Today, in two of my classes, we ended up using videos found on
While I can't speak to the legality of the clips of at least one of them being there, I can say that there were good reasons for using them in the classroom. And it drove home a point, which I already knew, that accessibility of these new medias is going to be vital for things other than recreation.
I want to say up front that I think recreation is a perfectly valid reason to have accessibility. I believe that people with disabilities need access to everything and we deserve a just as much of life as the next person.
But more than ever, I'm seeing that it's going to be vital to not have things preventing us from accessing media. One of the videos, for example, was completely printed information on AIDS in Africa. The result was probably stunning, but it meant that one of the presenters in our class had to read the text not only for me, but anyone else who had trouble reading the text. Obviously, captioning is good and important, but the video would've been just as good, or better with an added narrator reading the script.
The other video was easier to follow, and I don't really know if I missed anything. But by the same token, I've watched movies, thought I missed nothing and realized that there was so much more to the visual presentation once I heard it described. And if I wanted to use that for a paper, I would be out of luck, as it stands.
Another area where access to social media is going to be important is in crisis planning. I read
Virginia Tech: Social Media in Crisis Planning
on BlogHer, and thought "This could actually be great for students with visual impairments if it was used properly." Okay, I probably wasn't that eloquent when I was thinking that, but whatever. The thing is, if a R.A. writes something on a whiteboard and isn't able to inform me, I may miss vital information.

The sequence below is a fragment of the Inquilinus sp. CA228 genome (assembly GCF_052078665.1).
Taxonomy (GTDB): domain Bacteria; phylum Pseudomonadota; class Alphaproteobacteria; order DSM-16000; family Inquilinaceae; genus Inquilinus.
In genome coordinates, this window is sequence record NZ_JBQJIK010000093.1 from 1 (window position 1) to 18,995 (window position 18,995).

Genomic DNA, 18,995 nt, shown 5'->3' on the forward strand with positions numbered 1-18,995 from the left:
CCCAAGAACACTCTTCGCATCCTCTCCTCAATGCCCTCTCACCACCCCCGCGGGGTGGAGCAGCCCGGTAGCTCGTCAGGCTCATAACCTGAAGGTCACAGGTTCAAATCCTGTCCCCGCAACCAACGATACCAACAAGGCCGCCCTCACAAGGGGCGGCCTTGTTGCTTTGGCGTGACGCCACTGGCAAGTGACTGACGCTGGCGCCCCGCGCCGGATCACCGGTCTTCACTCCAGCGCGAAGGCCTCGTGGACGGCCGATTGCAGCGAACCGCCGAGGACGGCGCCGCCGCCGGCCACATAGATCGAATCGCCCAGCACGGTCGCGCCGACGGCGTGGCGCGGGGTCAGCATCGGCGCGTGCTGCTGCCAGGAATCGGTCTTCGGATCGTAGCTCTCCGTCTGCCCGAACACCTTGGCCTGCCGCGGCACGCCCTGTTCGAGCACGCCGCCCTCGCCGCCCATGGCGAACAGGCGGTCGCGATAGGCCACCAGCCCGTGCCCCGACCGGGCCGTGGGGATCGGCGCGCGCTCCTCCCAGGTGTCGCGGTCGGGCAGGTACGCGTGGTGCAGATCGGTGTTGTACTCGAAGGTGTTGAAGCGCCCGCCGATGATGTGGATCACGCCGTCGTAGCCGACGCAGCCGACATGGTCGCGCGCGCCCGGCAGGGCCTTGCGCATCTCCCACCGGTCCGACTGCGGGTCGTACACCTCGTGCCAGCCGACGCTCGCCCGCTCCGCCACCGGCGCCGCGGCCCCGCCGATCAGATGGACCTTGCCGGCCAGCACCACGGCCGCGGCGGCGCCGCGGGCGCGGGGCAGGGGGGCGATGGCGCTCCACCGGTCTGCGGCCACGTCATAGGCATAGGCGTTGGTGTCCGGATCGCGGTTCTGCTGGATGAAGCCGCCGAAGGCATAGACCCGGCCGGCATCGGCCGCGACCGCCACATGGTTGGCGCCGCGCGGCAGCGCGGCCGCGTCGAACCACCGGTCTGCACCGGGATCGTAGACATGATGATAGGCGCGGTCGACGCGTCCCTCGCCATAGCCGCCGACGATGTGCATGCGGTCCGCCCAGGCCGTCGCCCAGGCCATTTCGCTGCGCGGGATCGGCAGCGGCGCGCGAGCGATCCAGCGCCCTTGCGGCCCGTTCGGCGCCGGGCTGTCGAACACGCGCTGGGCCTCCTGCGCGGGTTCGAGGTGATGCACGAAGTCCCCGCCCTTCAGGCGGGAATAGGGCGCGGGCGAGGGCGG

Right now, if there is some kind of danger, people try to inform me. One of the women from the disability services office on campus emails me if she knows that there will be construction or something. But if she isn't informed, the link breaks down. And if she isn't there, it also breaks down. If, say, text messaging were set up in a mass-message scenario where campus security could send us all text messages at once, or some other media, that might solve some of the problem. But then, that assumes that everyone has a text messaging system they can use, which we can't guarantee.
Can facebook, Twitter and other sites help fill some of the void? That depends on a lot of factorss. But that's why it's vital services be accessible. Right now, I'm only able to access campus email through a forwarding system that sends the email to my personal account, because our school's web mail is inaccessible. I won't even go into how much that frustrates me, because that would be a novel or three. The point is, though, that sets up one more link in the chain that can be broken.
and other services still have captchas that are inaccessible to people with visual impairments. Not everyone has the option of asking a friend or family member or colleague to help them sign up, and that is an insulting option, in my opinion. And it's not like there isn't information out there, either. It's kind of like saying "People can come here in wheelchairs, as long as they have friends to carry them up the stairs."
I think social media like YouTube, Del.icio.us, Twitter and other services have a really cool chance to be more ways for us to express ourselves, make friends, get information and live our lives. Like all options, there are positives and negatives to new technologies. But it will always be important that we get to have access to the new stuff.
I'm tired, and probably should've waited to write about this until I was thinking from the perspective of being more awake, but these are initial thoughts. A few resources to check out on the subject of accessibility:
All Access Blogging
Blind Access Journal
The Desert Skies Blog